Vietnam ’67. Historians, veterans and journalists recall 1967 in Vietnam, a year that changed the war and changed America.
In January 1967, I was a 26-year-old Marine Corps captain commanding a 224-man rifle company — Company C, First Battalion, First Regiment, First Marine Division — near Danang, near the North Vietnamese border. I had been in the field for four months and was getting to be relatively experienced in small-unit combat operations. In a rifle company — clearly the pointed end of the spear of American policy — there isn’t a lot of strategic thinking. Our day-to-day tactical responsibilities, designed to achieve our military objectives, dictated our activities.
Daily life was focused on continuous small patrols of 15 to 45 men with the mission of finding and killing or capturing Vietcong guerrillas. We would establish a base camp that could be defended by a third of our company, and the rest would be on patrols or, if it was rice harvest season, provide security for the farmers in the villages. We bathed from our helmets and ate a combat ration of canned meals that needed no cooking or heating. These were protein-fortified; our three full meals a day provided about 3,500 calories. Every few days armored vehicles would resupply us with food, clean clothing and mail, as well as ammunition, grenades, land mines, barbed wire, sandbags and replacement parts for broken or damaged weapons.
We were responsible for security in a roughly 10-square-mile district and carried out all sorts of tasks, including providing medical care to villagers and backing up the local Vietnamese militia, police and regular military forces. But our primary job was seeking out the Vietcong. One key to our operations was mobility: We carried everything we needed on our backs.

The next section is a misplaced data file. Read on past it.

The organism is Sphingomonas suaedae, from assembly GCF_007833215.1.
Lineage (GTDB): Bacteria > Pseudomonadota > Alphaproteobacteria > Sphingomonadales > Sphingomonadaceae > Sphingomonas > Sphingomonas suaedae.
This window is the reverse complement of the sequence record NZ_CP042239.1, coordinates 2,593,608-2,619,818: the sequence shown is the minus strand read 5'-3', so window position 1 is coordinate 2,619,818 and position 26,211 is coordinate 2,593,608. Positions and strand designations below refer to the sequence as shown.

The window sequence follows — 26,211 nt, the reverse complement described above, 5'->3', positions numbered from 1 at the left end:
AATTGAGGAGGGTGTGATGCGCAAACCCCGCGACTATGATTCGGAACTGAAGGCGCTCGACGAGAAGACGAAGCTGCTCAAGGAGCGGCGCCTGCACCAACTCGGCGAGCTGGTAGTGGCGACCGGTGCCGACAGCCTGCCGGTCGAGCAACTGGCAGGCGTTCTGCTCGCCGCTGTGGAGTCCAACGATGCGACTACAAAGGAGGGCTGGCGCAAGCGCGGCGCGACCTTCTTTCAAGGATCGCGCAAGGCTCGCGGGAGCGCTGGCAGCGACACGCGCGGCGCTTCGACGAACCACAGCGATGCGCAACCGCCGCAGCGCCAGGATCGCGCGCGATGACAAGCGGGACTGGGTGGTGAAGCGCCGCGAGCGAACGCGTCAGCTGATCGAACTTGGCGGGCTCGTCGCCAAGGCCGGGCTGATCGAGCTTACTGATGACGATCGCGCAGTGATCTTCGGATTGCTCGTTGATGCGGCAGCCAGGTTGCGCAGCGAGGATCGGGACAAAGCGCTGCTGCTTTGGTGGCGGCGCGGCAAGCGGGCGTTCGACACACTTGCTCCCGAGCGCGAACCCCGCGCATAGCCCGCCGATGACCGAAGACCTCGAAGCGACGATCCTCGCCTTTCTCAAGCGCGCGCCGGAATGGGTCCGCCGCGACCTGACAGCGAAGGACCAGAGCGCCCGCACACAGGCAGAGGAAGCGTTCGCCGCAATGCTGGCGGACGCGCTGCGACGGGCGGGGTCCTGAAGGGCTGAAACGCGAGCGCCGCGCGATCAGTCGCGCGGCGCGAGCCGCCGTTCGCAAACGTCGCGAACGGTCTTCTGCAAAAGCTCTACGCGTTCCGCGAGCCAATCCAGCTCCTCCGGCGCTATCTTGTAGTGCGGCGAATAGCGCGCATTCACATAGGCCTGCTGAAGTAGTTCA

At the outset of 1967, it seemed to me that the war was entering a dangerous new phase. We had begun encountering hardened North Vietnamese Army soldiers who had come down the Ho Chi Minh Trail starting in mid-1965, after President Lyndon B. Johnson said he had no plans to physically invade North Vietnam. So now our challenge was multiplied: We faced local Vietcong guerrillas, who posed a substantial threat to Vietnamese civilians, while remaining ready to engage in conventional infantry combat with North Vietnamese regular units. Ho Chi Minh’s objective had always been to reunify his country, and he needed his regular army in South Vietnam to counter the aggressive tactics of the United States and South Vietnamese forces.
The escalation of the war became clear in mid-January, when my company was assigned a mission outside our normal operating area — a raid on an enemy village and safe area that was to host a meeting of more than 100 Vietcong leaders. A few days before, an enemy courier had been killed in an ambush; his documents revealed that the meeting was set for noon on Jan. 14 in the village of Ban Lanh in Quang Nam Province. Rapid intelligence exploitation and the ability to insert units into the enemy’s base area were two of the tenets of counterguerrilla operations. In order to kill or capture the maximum number of guerrillas, this one would do both.
So at noon on Jan. 14, 1967, 176 of us loaded into 12 helicopters and headed for the designated area. Arriving about 20 minutes later, we found ourselves in a “hot zone.” All of our helicopters received fire as we prepared to land and offload troops, and remained under fire until they took off again.